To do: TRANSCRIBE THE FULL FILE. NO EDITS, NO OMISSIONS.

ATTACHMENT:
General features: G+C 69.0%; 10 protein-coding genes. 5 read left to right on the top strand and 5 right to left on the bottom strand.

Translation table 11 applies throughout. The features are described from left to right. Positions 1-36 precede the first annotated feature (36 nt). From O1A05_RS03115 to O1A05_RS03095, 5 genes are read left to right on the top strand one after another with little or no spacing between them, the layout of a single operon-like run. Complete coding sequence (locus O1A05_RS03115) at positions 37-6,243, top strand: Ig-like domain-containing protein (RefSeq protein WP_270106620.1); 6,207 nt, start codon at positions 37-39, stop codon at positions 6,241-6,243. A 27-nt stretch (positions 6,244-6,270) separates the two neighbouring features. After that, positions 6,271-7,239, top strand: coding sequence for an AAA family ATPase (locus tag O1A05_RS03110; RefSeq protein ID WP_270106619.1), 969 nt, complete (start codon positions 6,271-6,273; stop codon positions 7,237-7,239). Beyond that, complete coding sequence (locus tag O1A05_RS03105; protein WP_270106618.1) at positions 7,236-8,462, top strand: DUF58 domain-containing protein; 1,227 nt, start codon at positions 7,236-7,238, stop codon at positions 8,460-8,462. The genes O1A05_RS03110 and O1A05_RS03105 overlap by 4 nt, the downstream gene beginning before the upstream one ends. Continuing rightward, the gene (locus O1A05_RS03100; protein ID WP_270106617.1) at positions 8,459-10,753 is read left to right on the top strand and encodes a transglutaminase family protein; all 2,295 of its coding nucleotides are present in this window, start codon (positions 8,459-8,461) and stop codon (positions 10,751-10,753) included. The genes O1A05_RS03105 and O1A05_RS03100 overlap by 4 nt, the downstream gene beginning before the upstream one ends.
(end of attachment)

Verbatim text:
General features: G+C 69.0%; 10 protein-coding genes. 5 read left to right on the top strand and 5 right to left on the bottom strand.

Translation table 11 applies throughout. The features are described from left to right. Positions 1-36 precede the first annotated feature (36 nt). From O1A05_RS03115 to O1A05_RS03095, 5 genes are read left to right on the top strand one after another with little or no spacing between them, the layout of a single operon-like run. Complete coding sequence (locus O1A05_RS03115) at positions 37-6,243, top strand: Ig-like domain-containing protein (RefSeq protein WP_270106620.1); 6,207 nt, start codon at positions 37-39, stop codon at positions 6,241-6,243. A 27-nt stretch (positions 6,244-6,270) separates the two neighbouring features. After that, positions 6,271-7,239, top strand: coding sequence for an AAA family ATPase (locus tag O1A05_RS03110; RefSeq protein ID WP_270106619.1), 969 nt, complete (start codon positions 6,271-6,273; stop codon positions 7,237-7,239). Beyond that, complete coding sequence (locus tag O1A05_RS03105; protein WP_270106618.1) at positions 7,236-8,462, top strand: DUF58 domain-containing protein; 1,227 nt, start codon at positions 7,236-7,238, stop codon at positions 8,460-8,462. The genes O1A05_RS03110 and O1A05_RS03105 overlap by 4 nt, the downstream gene beginning before the upstream one ends. Continuing rightward, the gene (locus O1A05_RS03100; protein ID WP_270106617.1) at positions 8,459-10,753 is read left to right on the top strand and encodes a transglutaminase family protein; all 2,295 of its coding nucleotides are present in this window, start codon (positions 8,459-8,461) and stop codon (positions 10,751-10,753) included. The genes O1A05_RS03105 and O1A05_RS03100 overlap by 4 nt, the downstream gene beginning before the upstream one ends.